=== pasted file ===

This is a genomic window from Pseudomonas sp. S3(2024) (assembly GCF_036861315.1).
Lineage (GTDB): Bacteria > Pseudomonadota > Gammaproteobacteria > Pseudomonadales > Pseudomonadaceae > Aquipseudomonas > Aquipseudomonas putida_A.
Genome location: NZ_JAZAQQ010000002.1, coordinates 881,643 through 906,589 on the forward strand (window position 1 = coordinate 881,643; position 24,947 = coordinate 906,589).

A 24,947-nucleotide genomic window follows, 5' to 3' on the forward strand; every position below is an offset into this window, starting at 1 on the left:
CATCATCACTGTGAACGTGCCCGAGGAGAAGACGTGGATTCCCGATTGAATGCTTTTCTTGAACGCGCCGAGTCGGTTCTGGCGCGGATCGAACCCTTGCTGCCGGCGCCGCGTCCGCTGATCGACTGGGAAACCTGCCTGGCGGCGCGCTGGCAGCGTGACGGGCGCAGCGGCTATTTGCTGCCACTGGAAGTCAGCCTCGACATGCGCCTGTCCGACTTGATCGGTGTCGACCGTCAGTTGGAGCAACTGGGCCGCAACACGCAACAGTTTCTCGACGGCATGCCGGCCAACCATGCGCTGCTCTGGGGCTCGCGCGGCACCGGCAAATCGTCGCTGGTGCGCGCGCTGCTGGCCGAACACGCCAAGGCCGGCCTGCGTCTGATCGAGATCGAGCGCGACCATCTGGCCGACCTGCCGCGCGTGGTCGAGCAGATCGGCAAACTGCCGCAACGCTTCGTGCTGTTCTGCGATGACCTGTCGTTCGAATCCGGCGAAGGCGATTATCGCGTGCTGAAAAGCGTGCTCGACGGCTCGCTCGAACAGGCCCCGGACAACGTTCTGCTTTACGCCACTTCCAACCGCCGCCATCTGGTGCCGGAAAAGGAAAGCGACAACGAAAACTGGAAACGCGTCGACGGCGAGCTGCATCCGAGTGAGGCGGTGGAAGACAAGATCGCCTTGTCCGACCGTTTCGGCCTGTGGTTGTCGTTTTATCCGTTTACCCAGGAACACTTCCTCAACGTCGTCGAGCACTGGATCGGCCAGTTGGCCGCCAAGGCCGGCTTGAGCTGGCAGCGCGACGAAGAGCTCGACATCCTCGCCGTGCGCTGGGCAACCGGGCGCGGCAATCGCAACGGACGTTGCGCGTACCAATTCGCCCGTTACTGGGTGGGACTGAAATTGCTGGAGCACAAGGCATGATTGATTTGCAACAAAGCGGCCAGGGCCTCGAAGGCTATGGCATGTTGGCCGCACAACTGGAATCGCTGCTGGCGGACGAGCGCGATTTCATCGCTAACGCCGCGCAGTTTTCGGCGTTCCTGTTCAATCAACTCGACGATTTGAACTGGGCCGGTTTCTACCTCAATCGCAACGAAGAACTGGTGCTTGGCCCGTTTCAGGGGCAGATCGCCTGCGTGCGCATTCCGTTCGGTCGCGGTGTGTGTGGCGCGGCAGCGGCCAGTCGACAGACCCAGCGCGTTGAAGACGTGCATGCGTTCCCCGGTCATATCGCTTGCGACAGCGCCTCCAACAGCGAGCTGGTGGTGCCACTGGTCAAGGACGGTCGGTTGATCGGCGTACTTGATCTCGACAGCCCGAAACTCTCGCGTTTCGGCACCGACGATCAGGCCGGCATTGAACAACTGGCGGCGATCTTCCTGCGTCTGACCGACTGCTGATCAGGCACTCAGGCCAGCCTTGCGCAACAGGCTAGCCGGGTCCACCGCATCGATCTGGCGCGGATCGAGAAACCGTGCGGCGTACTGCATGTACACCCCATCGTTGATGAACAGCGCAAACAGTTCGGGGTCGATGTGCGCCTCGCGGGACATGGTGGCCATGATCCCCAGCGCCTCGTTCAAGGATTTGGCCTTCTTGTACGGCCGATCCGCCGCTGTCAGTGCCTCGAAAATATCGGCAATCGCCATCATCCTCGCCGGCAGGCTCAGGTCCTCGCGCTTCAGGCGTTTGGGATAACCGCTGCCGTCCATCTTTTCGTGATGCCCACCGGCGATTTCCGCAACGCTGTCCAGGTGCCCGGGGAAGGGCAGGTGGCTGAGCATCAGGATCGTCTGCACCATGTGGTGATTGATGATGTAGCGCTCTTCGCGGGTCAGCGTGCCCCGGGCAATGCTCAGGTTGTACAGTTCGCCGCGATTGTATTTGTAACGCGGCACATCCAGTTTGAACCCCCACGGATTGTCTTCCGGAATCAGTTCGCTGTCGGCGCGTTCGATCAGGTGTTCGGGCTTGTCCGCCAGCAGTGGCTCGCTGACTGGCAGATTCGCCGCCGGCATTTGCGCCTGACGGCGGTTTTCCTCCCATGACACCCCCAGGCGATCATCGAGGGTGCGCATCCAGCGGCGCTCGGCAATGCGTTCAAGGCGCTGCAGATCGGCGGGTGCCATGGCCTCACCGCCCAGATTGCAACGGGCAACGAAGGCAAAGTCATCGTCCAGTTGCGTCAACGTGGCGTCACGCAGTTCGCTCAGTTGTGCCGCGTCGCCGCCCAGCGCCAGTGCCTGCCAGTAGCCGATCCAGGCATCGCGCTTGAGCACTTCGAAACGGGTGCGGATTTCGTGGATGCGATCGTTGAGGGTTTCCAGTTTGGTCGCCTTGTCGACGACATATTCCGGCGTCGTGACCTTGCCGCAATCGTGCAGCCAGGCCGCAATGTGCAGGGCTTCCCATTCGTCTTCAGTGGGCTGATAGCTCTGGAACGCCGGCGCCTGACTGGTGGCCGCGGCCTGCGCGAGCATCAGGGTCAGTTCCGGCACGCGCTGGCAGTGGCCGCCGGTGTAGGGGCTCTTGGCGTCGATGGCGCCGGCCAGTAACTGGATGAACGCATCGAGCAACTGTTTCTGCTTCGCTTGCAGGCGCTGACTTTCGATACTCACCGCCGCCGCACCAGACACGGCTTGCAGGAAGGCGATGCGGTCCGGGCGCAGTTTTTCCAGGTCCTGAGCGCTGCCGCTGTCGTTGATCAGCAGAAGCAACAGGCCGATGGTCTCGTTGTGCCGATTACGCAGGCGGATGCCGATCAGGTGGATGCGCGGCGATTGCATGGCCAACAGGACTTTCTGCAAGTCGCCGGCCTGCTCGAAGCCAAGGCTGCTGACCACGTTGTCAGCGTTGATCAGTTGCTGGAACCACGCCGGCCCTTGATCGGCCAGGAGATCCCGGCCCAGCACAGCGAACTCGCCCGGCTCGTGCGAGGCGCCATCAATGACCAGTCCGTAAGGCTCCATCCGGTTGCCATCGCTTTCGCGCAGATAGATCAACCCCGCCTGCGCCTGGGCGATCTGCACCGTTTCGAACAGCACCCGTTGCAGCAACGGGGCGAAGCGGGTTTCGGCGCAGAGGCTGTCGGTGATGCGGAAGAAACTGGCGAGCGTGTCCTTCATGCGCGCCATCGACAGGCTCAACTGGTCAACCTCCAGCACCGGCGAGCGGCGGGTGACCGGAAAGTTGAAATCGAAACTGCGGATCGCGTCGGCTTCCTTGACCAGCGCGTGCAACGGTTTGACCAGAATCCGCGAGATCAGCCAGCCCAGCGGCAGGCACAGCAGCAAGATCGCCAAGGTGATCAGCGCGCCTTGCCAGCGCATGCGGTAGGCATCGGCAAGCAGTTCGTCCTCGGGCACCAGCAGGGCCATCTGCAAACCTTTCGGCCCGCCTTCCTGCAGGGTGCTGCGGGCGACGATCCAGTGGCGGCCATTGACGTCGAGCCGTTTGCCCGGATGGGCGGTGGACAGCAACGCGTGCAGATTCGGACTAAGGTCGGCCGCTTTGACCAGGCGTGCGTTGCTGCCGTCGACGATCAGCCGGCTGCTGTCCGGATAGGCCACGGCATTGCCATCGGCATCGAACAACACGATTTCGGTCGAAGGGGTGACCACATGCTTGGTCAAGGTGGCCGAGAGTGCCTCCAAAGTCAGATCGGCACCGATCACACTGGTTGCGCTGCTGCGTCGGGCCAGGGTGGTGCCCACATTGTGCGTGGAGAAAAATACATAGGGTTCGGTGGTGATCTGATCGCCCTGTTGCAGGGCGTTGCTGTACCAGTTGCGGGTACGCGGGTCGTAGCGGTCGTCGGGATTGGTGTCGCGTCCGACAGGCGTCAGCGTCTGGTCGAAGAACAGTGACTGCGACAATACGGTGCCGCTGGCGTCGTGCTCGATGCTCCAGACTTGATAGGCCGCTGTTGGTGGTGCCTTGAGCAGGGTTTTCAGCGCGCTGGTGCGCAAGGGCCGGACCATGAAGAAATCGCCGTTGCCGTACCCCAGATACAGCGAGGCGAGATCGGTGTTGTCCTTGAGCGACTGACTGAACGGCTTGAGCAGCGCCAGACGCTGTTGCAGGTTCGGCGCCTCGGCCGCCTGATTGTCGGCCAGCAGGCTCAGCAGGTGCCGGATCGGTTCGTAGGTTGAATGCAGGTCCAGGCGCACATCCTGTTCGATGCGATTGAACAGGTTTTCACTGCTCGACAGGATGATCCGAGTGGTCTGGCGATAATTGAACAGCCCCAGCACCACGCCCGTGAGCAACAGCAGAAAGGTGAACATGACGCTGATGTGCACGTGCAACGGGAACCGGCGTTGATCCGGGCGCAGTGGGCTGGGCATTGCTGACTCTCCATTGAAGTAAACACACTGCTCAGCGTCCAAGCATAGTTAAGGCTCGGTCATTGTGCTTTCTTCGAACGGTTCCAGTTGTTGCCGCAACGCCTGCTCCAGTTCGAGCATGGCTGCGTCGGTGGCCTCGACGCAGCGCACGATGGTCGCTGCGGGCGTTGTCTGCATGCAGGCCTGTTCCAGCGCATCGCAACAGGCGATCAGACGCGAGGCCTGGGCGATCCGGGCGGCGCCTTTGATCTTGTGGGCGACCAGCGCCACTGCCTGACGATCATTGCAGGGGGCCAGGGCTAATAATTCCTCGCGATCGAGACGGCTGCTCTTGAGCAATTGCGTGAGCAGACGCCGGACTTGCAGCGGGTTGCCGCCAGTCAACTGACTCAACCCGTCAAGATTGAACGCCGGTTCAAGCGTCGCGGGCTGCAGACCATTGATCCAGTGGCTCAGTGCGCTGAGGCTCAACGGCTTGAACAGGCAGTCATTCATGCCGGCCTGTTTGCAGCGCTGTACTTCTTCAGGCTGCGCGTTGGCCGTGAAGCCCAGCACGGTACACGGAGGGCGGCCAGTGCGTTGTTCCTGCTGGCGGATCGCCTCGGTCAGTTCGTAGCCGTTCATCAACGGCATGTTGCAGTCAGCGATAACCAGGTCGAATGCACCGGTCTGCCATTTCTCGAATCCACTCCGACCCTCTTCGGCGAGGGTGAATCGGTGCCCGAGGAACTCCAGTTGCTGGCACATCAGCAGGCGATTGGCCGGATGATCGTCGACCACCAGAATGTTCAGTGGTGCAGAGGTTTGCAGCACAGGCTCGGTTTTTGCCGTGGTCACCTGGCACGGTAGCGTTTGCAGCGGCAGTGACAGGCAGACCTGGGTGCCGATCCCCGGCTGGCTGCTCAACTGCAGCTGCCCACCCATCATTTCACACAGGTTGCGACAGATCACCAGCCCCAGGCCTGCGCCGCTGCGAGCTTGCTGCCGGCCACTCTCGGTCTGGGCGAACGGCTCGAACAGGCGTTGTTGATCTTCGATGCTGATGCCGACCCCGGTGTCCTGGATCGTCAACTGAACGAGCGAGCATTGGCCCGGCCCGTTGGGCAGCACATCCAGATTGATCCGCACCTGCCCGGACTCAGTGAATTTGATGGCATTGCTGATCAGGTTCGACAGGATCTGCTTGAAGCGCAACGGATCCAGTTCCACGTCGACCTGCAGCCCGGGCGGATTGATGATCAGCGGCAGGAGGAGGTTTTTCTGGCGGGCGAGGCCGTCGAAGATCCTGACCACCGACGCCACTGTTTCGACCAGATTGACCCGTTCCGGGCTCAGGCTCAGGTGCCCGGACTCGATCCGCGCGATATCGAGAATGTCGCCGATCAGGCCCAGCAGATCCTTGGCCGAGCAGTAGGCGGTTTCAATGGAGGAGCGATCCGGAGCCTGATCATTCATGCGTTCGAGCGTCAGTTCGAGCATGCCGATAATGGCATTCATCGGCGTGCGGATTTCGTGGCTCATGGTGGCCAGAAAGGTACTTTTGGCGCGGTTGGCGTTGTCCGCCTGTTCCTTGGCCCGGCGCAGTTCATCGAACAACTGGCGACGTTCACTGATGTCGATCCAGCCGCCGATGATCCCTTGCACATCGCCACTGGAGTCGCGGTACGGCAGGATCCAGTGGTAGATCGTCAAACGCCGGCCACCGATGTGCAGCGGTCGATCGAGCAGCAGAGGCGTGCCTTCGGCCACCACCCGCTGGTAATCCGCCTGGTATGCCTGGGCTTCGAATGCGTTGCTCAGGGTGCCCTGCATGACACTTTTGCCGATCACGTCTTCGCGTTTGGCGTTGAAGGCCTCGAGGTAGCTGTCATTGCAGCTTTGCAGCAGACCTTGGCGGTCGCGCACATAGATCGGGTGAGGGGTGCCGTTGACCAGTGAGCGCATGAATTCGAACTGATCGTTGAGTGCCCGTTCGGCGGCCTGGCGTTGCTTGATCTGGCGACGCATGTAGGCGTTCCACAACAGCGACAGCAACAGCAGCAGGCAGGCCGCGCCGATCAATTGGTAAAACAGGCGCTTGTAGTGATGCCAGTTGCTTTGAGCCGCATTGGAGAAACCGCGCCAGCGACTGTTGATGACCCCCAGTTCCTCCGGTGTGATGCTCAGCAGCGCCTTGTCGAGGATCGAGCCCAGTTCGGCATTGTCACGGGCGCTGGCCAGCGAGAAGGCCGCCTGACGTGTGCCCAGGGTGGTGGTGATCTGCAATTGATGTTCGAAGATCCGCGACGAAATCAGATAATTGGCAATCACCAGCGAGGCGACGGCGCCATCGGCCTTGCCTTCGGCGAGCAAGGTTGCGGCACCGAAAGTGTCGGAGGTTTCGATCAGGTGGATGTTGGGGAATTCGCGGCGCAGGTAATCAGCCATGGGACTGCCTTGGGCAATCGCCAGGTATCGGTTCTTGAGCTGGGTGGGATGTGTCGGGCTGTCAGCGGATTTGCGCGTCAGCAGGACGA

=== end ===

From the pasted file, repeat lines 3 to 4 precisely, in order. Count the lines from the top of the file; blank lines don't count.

Genome location: NZ_JAZAQQ010000002.1, coordinates 881,643 through 906,589 on the forward strand (window position 1 = coordinate 881,643; position 24,947 = coordinate 906,589).

A 24,947-nucleotide genomic window follows, 5' to 3' on the forward strand; every position below is an offset into this window, starting at 1 on the left: